Caeleb Dressel set a world record and wasn’t at his best

TOKYO — Caeleb Dressel was shaking. Not violently, but inside. He was in the ready room here at the Olympics before his 100-meter butterfly final, an event in which he held the world record, and yet he was “out of sorts.”

“The sport was a lot more fun when no one knew my name, to be honest,” Dressel said, and his brain started throwing things at him. Thoughts. Nerves. Fatigue. “It was a little bit annoying,” he later said. He tried to tell it to “shut up.”

And then, a little after 10:30 a.m. here at the Tokyo Aquatics Center, he dove in, wowed a meager crowd, powered through the water, and broke his own world record.

Dressel didn’t feel great, mentally or physically. “I don’t want you guys to, like, make me seem like a giant baby,” he said. But, “Yeah, I get tired, I get nervous.” He swam twice on Thursday, and twice again on Friday, and before his first of three swims on Saturday, no, he wasn’t at his best.

TOKYO, JAPAN - JULY 31:   Caeleb Dressel of Team United States competes in the Men's 100m Butterfly Final at Tokyo Aquatics Centre on July 31, 2021 in Tokyo, Japan. (Photo by Fred Lee/Getty Images)

Caeleb Dressel competes in the Men’s 100m Butterfly Final at Tokyo Aquatics Centre on July 31, 2021 in Tokyo, Japan. (Fred Lee/Getty Images)

But he was still Caeleb Dressel. Still determined to execute a race plan. Still with untouchable speed and strength. He started like only he can. He rose and surged, out of and into the water, his butterfly putting him ahead of Hungary’s Kristof Milak, and ahead of world-record pace.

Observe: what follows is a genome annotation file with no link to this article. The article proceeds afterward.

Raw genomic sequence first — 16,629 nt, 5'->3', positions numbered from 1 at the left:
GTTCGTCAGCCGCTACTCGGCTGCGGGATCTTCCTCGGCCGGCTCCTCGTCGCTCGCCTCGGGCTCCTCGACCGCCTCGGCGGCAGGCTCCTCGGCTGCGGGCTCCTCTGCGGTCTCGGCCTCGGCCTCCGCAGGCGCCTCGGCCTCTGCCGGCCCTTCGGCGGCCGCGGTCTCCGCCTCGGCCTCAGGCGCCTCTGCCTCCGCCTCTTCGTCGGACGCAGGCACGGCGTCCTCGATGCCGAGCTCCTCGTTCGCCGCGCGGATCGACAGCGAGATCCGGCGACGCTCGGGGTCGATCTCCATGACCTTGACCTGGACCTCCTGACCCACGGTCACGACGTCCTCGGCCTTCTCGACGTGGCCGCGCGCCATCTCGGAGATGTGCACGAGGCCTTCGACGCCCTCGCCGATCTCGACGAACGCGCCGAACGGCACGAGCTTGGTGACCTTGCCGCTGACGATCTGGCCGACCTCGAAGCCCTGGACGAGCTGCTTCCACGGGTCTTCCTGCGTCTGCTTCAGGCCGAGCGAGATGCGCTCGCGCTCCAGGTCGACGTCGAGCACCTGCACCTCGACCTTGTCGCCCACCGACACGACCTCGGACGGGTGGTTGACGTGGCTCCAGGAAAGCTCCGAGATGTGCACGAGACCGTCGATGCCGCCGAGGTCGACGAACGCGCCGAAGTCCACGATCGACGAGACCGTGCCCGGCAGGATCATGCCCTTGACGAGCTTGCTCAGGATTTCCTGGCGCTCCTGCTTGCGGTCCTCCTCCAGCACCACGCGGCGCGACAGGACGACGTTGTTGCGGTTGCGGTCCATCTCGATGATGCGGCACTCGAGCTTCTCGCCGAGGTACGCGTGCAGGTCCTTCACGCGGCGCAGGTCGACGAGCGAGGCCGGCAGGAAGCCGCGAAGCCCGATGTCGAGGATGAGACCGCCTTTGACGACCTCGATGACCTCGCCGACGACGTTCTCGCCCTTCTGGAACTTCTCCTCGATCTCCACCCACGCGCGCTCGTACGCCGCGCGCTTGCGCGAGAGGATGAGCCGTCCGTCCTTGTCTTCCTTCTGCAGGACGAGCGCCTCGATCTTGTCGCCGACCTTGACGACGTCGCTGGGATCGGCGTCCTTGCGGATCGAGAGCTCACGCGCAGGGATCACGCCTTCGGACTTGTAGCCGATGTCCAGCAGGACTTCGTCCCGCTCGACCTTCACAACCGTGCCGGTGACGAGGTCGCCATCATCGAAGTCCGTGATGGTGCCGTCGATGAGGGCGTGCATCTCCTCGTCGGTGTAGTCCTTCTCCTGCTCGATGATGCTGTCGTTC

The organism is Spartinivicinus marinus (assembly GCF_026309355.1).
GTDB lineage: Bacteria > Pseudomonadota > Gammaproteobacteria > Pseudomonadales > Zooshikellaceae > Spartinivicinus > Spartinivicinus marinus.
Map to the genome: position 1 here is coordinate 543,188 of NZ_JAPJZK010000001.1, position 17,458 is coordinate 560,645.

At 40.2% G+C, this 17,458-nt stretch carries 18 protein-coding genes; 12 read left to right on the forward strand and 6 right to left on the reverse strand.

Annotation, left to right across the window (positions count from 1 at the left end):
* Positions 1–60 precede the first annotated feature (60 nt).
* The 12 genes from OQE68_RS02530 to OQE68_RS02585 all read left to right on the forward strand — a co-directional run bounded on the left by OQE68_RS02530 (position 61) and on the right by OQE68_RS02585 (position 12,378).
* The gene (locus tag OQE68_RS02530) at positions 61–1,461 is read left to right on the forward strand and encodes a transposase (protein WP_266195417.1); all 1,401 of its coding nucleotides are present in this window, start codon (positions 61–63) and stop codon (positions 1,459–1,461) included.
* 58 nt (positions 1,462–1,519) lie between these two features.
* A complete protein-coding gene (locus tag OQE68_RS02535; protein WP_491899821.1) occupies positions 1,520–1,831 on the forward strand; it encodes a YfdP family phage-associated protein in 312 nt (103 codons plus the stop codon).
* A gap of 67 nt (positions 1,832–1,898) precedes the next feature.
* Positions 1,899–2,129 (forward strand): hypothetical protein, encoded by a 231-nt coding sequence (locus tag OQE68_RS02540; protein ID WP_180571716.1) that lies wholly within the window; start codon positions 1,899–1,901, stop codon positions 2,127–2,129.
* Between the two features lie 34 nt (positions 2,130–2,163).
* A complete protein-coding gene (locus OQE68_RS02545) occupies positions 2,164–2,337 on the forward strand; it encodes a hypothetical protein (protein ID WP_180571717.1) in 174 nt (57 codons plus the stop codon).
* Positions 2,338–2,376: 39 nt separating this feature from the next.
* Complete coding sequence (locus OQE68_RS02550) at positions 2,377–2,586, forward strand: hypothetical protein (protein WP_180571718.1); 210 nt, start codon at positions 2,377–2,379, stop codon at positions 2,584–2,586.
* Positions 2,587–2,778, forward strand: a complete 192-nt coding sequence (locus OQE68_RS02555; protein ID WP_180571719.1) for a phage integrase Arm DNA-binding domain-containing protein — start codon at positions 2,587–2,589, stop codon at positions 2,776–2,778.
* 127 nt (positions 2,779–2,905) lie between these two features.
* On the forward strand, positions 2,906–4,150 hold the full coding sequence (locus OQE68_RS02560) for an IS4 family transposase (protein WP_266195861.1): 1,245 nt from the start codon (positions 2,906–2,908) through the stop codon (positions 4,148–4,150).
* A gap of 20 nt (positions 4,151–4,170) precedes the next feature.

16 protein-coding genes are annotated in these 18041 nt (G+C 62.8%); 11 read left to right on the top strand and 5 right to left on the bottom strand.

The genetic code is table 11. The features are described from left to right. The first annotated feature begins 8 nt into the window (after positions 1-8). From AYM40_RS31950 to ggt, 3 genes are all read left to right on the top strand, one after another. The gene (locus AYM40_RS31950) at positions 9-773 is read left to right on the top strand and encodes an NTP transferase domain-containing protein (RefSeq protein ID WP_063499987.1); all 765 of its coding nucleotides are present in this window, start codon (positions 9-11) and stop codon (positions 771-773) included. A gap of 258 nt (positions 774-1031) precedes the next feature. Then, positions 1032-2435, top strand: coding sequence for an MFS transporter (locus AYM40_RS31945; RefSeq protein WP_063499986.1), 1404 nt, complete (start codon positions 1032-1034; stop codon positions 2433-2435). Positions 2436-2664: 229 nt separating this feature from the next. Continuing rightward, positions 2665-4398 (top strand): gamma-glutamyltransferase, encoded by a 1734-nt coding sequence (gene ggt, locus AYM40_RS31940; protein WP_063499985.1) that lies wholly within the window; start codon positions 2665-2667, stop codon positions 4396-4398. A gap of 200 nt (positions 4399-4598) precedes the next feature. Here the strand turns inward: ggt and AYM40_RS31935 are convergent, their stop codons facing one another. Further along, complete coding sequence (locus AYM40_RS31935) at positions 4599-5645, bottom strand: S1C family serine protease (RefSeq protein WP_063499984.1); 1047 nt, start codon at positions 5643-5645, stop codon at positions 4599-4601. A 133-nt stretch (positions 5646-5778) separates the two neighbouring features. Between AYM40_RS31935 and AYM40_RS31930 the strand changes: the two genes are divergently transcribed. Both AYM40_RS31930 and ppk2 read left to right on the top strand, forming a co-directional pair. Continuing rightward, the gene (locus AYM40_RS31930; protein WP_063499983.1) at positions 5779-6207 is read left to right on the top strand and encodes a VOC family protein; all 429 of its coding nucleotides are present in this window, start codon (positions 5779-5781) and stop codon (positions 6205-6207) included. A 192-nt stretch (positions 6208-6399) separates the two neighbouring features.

His turn at the 50? Not great.

His finish? Not his best.

He touched in 49.45 seconds anyway, topping his previous mark of 49.50, and narrowly holding off Milak.

“And it hurt,” Dressel said. “And it hurt really bad.”

And that, perhaps, is the most extraordinary aspect of Dressel’s swim, one of the best of these Games, but still flawed.

“Body wasn’t as good as it could have been,” he told reporters. “That’s just the body I was given on this day. Felt better yesterday.”

So you think you could’ve gone even faster?

“Every swim, you can always go faster,” he said. “Today, I could even have gone faster. Last year, I could’ve gone faster. Next year, I am gonna be saying the same thing.

“But yeah, I probably could’ve found a couple hundreths, a couple tenths.”

And it was as if the swimming world shuttered as he spoke. He leaned on a barrier in the bowels of the arena, now a five-time Olympic gold medalist, justifiably confident that he can get better. He’s only 24. He knows he’s considered “one of the old ones in the sport,” but he feels young.

He is not slowing down, but rather accelerating, perhaps toward two more medals on the final day of Olympic competition here, perhaps toward a sweep of his three individual events. His dominance has become assumed, to the point that he felt the need to remind reporters Saturday that, you know, “This sport’s really not that easy.” That a double-double-triple, three consecutive multi-swim days, will wear you down.

“My body didn’t feel as good as yesterday,” he reiterated.

But then, another reminder: “Does that mean I can’t swim fast? No. Absolutely not.”

And does fast, faster than any man ever, mean he can’t get even faster?

“Every swim, you can always go faster,” Dressel said. “If I ever have a swim where I say, ‘that’s it,’ I’ll retire.”

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